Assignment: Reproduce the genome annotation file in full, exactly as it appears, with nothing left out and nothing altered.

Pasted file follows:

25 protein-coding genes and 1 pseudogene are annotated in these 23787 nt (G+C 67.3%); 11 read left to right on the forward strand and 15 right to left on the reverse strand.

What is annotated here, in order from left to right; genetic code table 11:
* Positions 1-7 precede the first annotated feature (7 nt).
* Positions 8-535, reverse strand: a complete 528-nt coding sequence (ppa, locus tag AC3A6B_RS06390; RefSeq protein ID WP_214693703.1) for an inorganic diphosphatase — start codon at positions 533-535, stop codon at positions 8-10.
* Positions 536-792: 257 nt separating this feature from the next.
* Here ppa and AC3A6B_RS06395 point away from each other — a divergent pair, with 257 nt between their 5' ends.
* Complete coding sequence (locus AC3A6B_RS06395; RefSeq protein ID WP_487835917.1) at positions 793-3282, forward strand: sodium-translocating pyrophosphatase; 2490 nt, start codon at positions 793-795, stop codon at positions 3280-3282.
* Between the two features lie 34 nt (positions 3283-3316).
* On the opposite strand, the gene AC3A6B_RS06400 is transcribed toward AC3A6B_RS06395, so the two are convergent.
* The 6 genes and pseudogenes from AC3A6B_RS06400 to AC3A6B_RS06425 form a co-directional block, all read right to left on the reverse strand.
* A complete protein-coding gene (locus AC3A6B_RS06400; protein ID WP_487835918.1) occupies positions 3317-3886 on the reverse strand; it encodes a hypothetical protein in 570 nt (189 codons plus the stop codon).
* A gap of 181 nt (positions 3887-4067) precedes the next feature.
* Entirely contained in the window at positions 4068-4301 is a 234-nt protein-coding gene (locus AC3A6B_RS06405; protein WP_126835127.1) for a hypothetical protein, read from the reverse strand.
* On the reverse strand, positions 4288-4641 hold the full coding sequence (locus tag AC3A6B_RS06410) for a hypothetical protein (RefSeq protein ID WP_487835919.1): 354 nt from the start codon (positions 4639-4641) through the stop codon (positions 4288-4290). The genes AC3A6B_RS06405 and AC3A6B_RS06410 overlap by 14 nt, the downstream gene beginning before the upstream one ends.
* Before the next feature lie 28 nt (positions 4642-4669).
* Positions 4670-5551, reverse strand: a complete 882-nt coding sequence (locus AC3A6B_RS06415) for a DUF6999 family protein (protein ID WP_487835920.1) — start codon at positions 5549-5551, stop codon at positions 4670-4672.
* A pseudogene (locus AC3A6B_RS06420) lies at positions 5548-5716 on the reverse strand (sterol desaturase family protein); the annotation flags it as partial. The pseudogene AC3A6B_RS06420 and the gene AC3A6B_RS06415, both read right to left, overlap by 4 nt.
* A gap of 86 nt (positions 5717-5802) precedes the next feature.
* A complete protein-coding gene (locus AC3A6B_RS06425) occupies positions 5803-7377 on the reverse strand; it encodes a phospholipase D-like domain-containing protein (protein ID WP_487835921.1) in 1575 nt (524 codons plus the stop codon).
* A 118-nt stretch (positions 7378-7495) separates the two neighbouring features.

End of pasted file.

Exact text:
25 protein-coding genes and 1 pseudogene are annotated in these 23787 nt (G+C 67.3%); 11 read left to right on the forward strand and 15 right to left on the reverse strand.

What is annotated here, in order from left to right; genetic code table 11:
* Positions 1-7 precede the first annotated feature (7 nt).
* Positions 8-535, reverse strand: a complete 528-nt coding sequence (ppa, locus tag AC3A6B_RS06390; RefSeq protein ID WP_214693703.1) for an inorganic diphosphatase — start codon at positions 533-535, stop codon at positions 8-10.
* Positions 536-792: 257 nt separating this feature from the next.
* Here ppa and AC3A6B_RS06395 point away from each other — a divergent pair, with 257 nt between their 5' ends.
* Complete coding sequence (locus AC3A6B_RS06395; RefSeq protein ID WP_487835917.1) at positions 793-3282, forward strand: sodium-translocating pyrophosphatase; 2490 nt, start codon at positions 793-795, stop codon at positions 3280-3282.
* Between the two features lie 34 nt (positions 3283-3316).
* On the opposite strand, the gene AC3A6B_RS06400 is transcribed toward AC3A6B_RS06395, so the two are convergent.
* The 6 genes and pseudogenes from AC3A6B_RS06400 to AC3A6B_RS06425 form a co-directional block, all read right to left on the reverse strand.
* A complete protein-coding gene (locus AC3A6B_RS06400; protein ID WP_487835918.1) occupies positions 3317-3886 on the reverse strand; it encodes a hypothetical protein in 570 nt (189 codons plus the stop codon).
* A gap of 181 nt (positions 3887-4067) precedes the next feature.
* Entirely contained in the window at positions 4068-4301 is a 234-nt protein-coding gene (locus AC3A6B_RS06405; protein WP_126835127.1) for a hypothetical protein, read from the reverse strand.
* On the reverse strand, positions 4288-4641 hold the full coding sequence (locus tag AC3A6B_RS06410) for a hypothetical protein (RefSeq protein ID WP_487835919.1): 354 nt from the start codon (positions 4639-4641) through the stop codon (positions 4288-4290). The genes AC3A6B_RS06405 and AC3A6B_RS06410 overlap by 14 nt, the downstream gene beginning before the upstream one ends.
* Before the next feature lie 28 nt (positions 4642-4669).
* Positions 4670-5551, reverse strand: a complete 882-nt coding sequence (locus AC3A6B_RS06415) for a DUF6999 family protein (protein ID WP_487835920.1) — start codon at positions 5549-5551, stop codon at positions 4670-4672.
* A pseudogene (locus AC3A6B_RS06420) lies at positions 5548-5716 on the reverse strand (sterol desaturase family protein); the annotation flags it as partial. The pseudogene AC3A6B_RS06420 and the gene AC3A6B_RS06415, both read right to left, overlap by 4 nt.
* A gap of 86 nt (positions 5717-5802) precedes the next feature.
* A complete protein-coding gene (locus AC3A6B_RS06425) occupies positions 5803-7377 on the reverse strand; it encodes a phospholipase D-like domain-containing protein (protein ID WP_487835921.1) in 1575 nt (524 codons plus the stop codon).
* A 118-nt stretch (positions 7378-7495) separates the two neighbouring features.